The biggest myth about China’s new unmanned stores is that they don’t require any people to operate.
Take a recent case from Tianjin, where personnel from two ‘automated retail’ companies were fighting over a space in a local mall.
A team from Miss Fresh turned up to impersonate the staff of their key rival Xiao E, telling the mall they no longer wanted to rent the space.
Miss Fresh employees then pulled out Xiao E’s shelves and fridges – stocked with food and beverages – and sent in another team to put in their own ‘smart’ shelves.
According to Xiao E’s chief executive Rong Guang, it wasn’t the first time that Miss Fresh has removed their equipment – behaviour that he charitably dubbed as “unfair competition”.
Rivalries in China’s unmanned store sector are heating up as companies battle to seize market share. And as examples from other industries have shown, intense competition can lead to crazy behaviour – think of the dispute between two Hebei construction firms in 2016 which led to a bulldozer battle on the streets of Xingtang, or the recent videos showing Ele.me food deliverymen shouting “Kill Meituan, Crush Didi, Ele.me is fighting with you” (Meituan and Didi are Ele.me’s rivals in the delivery sector).
A quick search of video sharing sites shows how frequently couriers from Ele.me and Meituan are getting into confrontations as they collect food from the same restaurants and race against each other on delivery times. In one clip posted in February Ele.me employees tried to storm a neighbourhood base of Meituan in Fujian. The two sides – looking like gangs in their brightly coloured uniforms – kicked and punched each other.
“What makes you think you have the right to deliver in this area?” shouts one of the men.
Unmanned shops have been calmer by comparison – although still not without their issues.
Various retailers are piling into the sector – a bit like in the frenetic early days of bike-sharing. JD.com, Suning and SF Express are opening or investing in outlets, as are the two biggest tech giants Alibaba and Tencent (which has a stake in Miss Fresh). But industry insiders anticipate that many of the players will drop out as the market matures (as was the case in bike-sharing, now dominated by Mobike and Ofo).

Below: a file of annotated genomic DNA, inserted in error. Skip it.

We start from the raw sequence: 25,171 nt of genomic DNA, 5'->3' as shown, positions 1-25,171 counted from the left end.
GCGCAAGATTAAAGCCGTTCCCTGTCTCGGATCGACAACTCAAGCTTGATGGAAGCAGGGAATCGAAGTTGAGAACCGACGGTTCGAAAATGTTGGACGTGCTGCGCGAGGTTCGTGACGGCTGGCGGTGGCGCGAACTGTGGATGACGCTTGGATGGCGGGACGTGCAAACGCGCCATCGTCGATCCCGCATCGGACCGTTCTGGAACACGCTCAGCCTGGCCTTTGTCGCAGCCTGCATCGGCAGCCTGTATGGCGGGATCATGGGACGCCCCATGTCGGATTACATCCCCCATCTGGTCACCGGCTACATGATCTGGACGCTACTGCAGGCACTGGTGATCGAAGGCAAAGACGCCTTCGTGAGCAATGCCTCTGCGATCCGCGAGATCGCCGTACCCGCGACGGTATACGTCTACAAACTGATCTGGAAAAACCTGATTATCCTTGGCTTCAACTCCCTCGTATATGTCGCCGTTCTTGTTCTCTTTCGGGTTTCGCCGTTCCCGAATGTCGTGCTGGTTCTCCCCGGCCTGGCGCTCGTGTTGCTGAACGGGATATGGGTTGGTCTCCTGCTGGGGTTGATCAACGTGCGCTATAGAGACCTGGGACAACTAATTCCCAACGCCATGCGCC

Secondly the technology for the retail outlets is, as yet, still a little clunky. Many of the unmanned stores are little more convenient to use than a regular shop. You choose your items, you scan them, and you pay via a mobile app payment.
The holy grail of being able to walk into shop, take items and leave, as Amazon Go claims to be offering in the US, is still some way off. Stores that do allow something similar have to limit the flow of customers to one at a time because the facial recognition technology can’t handle multiple visitors.
Then there is the issue of how to get out of the shop if you don’t buy anything. One South China Morning Post correspondent got stuck inside a BingoBox store in Shanghai because the company hadn’t provided the QR code needed to exit without making a purchase (see WiC 371 for our first mention of BingoBox).
Another challenge is restocking the shops. They are often very small – sometimes just shelves and a fridge – so they require regular refills.
And then there is the issue of so-called ‘moral loss’ – people not paying or underpaying. According to recent Xinhua reports this amounts to an equivalent of about 7% of monthly sales.
“The threshold to entering this industry is low, but the real difficulty lies in refining operations after scaling up,” Xinhua quoted a professor from the School of Economics and Business Administration at Chongqing University as saying.
Clearly, the sector still has to find its feet. But there has already been a round of closures at some of the outlets this year. Xingbianli has closed all of its outlets in third- and fourth-tier cities, Xinhua added. And Miss Fresh is reported to have laid off some of its staff too.
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